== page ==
Treason and Treachery

This article explains the important difference between two pieces of legislation used to execute people for their activities during World War Two. These two acts of Parliament are the High Treason Act 1351 (Amended 1945) and the Treachery Act 1940.

High Treason Act 1351 (Amended 1945)
High Treason (the highest form of treason – against the King/Queen) is the act committed when an allegiance, which is owed by a citizen, is broken. A citizen of a country owes a duty of allegiance in return for receiving the protection of that country’s head of state. Consequently, treason is viewed as an extremely, if not the most, serious offence a citizen can commit.

The essential points which the prosecution needs to prove beyond reasonable doubt in a treason trial are

  • Did the person do the acts alleged in the charge (for example make radio broadcasts).
  • Does the person have a duty of allegiance to the head of state (for example the British King/Queen).

Only when both points are proved beyond reasonable doubt can the prisoner be found guilty of High Treason.

Treason trials often resolve around questions of establishing whether allegiance is owed. If it’s not owed, the person can’t commit High Treason. There are two types of allegiance: permanent and temporary.

An example of permanent allegiance is that derived through being a national of a country. For example, I’m a British Citizen, and will remain one until I renounce my citizenship (only possible for a British citizen after the Naturalisation Act 1870). Wherever I am in the world I am a British citizen, hence, the permanent nature. The actual and physical ability of a head of state to actually exercise their obligation of protection whilst their subject is abroad was judged as irrelevant.

Temporary allegiance can be gained in several ways (as William Joyce found out to his cost). For example, if you visit or live in another country outside your home country, you have a duty of allegiance to the head of state of that other country. So if I, a British citizen, visit France I have a temporary allegiance to the French state whilst I’m on French territory. For this temporary allegiance, the French state will protect me whilst I’m on their territory. Once I leave France, I lose their protection and they lose my allegiance. As I said before, I still owe allegiance to the British head of state as I’m a British citizen.

Temporary allegiance can also be gained through, in the William Joyce case, a British Passport.

William Joyce was born in New York, the son of an naturalised Irish American Father. In 1939 William Joyce left the U.K and travelled to Hitler’s Germany just before the U.K declared war on Germany. For his journey to Germany he used a British Passport. By having a British Passport, the holder is entitled to the protection of the British Head of State (King George VI at the time). The fact the King, through his Government, was in no position to offer protection, should Joyce need it, was judged as no defence. While in Germany, and after war had been declared but before his British Passport expired, Joyce made several Propaganda radio broadcasts. It was these broadcasts made before his British Passport expired that made William Joyce guilty of High Treason.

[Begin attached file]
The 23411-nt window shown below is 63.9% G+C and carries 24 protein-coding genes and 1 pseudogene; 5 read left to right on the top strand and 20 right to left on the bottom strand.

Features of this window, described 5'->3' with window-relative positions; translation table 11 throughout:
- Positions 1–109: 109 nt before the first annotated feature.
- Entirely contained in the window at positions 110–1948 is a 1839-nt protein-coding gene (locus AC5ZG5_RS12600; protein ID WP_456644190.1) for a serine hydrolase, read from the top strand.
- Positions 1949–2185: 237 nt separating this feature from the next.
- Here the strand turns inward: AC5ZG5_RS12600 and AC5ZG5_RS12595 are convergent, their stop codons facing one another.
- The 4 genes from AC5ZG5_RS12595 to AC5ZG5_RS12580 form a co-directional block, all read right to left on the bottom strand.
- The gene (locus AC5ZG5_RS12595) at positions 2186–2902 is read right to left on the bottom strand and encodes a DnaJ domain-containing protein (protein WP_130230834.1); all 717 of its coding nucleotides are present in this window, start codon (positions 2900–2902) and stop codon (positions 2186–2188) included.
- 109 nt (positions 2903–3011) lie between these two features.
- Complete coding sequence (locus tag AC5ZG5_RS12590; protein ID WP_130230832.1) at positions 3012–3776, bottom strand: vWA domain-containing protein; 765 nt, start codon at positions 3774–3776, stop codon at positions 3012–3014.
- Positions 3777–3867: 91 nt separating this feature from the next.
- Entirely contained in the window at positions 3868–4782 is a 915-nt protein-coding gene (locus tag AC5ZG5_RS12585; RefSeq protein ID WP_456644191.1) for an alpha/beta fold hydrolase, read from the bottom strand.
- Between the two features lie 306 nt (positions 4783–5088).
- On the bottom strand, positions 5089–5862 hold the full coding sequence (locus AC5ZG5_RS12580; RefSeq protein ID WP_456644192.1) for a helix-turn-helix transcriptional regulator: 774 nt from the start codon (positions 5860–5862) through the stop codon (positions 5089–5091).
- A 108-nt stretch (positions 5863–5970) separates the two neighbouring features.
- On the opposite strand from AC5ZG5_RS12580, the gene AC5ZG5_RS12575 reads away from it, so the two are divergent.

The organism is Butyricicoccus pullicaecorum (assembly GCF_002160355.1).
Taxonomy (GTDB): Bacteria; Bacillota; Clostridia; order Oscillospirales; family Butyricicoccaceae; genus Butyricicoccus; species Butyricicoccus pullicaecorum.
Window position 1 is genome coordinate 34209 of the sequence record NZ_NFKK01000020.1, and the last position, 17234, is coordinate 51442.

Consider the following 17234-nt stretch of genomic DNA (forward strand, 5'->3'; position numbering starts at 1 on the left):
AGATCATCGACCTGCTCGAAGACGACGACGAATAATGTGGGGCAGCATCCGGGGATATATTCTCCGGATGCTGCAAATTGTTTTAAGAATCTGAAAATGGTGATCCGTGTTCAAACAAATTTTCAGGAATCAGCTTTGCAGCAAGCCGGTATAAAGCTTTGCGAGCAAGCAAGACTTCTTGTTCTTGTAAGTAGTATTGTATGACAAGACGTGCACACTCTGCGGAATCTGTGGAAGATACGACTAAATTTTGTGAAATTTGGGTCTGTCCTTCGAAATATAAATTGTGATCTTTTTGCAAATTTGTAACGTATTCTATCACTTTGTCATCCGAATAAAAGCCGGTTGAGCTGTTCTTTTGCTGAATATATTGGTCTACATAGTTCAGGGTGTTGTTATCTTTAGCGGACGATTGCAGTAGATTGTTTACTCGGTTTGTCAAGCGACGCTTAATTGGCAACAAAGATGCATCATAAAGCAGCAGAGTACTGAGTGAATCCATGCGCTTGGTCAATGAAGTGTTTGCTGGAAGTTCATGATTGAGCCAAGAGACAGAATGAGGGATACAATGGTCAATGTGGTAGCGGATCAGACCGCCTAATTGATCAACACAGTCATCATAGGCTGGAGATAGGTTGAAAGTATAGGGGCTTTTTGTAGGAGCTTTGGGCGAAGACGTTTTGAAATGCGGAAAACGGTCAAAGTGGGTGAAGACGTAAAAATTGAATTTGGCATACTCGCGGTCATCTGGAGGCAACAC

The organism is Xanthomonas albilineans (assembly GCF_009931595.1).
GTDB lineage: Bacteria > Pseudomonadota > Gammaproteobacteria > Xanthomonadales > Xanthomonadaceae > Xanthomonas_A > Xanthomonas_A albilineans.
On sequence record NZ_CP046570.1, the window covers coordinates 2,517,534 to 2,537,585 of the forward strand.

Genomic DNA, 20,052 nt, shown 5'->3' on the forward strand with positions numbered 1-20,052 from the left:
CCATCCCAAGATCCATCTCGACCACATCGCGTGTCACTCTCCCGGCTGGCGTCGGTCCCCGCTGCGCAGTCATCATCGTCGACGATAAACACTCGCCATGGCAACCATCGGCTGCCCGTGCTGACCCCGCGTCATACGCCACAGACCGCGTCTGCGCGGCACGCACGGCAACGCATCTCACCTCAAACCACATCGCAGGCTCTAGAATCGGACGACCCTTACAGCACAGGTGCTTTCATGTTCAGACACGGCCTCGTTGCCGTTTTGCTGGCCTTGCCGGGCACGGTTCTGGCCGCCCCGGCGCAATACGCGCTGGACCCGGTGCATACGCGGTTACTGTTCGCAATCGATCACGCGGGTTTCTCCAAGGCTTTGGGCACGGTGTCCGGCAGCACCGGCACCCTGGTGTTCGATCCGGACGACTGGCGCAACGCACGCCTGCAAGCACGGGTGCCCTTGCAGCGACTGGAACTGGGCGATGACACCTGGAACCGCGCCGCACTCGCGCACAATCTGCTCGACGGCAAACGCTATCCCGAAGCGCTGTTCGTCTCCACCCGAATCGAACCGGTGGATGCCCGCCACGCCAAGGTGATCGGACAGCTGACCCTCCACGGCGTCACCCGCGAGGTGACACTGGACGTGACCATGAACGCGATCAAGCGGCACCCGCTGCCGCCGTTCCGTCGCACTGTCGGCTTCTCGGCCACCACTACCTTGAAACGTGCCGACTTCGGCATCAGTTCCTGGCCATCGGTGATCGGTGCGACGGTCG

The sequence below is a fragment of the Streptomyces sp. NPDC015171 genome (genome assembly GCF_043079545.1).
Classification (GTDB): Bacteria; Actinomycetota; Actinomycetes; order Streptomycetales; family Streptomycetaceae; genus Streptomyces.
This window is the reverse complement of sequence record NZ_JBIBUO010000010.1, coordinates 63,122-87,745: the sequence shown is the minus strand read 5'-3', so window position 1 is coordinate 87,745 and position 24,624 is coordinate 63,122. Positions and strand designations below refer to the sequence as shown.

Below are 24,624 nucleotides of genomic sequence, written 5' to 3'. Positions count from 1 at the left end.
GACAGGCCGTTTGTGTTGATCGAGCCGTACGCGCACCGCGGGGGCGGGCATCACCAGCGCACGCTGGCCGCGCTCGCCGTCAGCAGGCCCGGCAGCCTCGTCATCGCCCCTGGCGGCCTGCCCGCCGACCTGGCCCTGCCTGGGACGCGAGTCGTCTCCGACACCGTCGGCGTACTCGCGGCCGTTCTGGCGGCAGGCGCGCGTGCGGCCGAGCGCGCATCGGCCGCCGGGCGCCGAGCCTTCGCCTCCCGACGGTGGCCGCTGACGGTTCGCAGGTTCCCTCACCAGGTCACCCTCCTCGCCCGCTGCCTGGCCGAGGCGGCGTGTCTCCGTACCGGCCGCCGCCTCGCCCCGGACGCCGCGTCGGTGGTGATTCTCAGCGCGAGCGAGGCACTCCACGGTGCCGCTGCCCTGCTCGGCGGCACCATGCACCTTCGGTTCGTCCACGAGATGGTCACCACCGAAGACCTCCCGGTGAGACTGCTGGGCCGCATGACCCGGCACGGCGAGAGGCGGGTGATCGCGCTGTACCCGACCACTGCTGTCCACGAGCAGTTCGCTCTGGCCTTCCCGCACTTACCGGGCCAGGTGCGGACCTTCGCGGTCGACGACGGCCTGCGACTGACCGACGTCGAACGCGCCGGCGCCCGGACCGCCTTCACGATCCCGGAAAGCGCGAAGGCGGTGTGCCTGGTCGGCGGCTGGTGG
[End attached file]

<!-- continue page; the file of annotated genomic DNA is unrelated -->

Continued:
Treachery Act 1940
In the month that Parliament had passed the Treachery Act 1940, Hitler decided that he had not “…missed the bus…” and invaded France and the low countries, and Winston Churchill became Primer Minister.

The Treachery Act 1940 has no need to establish allegiance. To find someone guilty under the Treachery Act, all that is required is to show that the acts the accused committed, or intended to commit, would endanger the forces of the crown including personnel as well as physical objects. If found guilty of the appropriate section of the act, the mandatory sentence was death.

These requirements are expressed in Section 1 of the Treachery Act:

If, with intent to help the enemy, any person does, or attempts or conspires with any other person to do any act which is designed or likely to give assistance to the naval, military or air operations of the enemy, to impede such operations of His Majesty’s forces, or to endanger life, shall be guilty of felony and shall on conviction suffer death.

Appreciating this article is extremely important in the William Joyce case. It was this questions of establishing allegiance that took the Joyce case all the way to the House of Lords (the supreme British court).

Registering Deaths of Executed Spies
The British authorities had concerned about registering the deaths of people executed for treachery during World War Two. The War Office was concerned that the registering of the deaths would have involved national security issues. The General Register Office replied that various pieces of legislation, such as the Birth & Death Registration Act 1874, required the registration of deaths. The GRO suggested that a new piece of legislation would have to be passed by Parliament, if the authorities wished to withhold the registration of the deaths.

W.B. Purchase, who was the coroner for the Northern District of the County of London, had a meeting with Lieutenant-Colonel Hinchley Cooke (MI5) and Geoffrey Cox to arrive at an agreed solution. They met just after the execution of Josef Jakobs who was executed at the Tower of London in August 1941. They also examined the death certificates issued for the spies executed during World War One. They eventually reached the conclusion that the deaths would be registered in the normal fashion. The trials of the spies themselves were held in camera.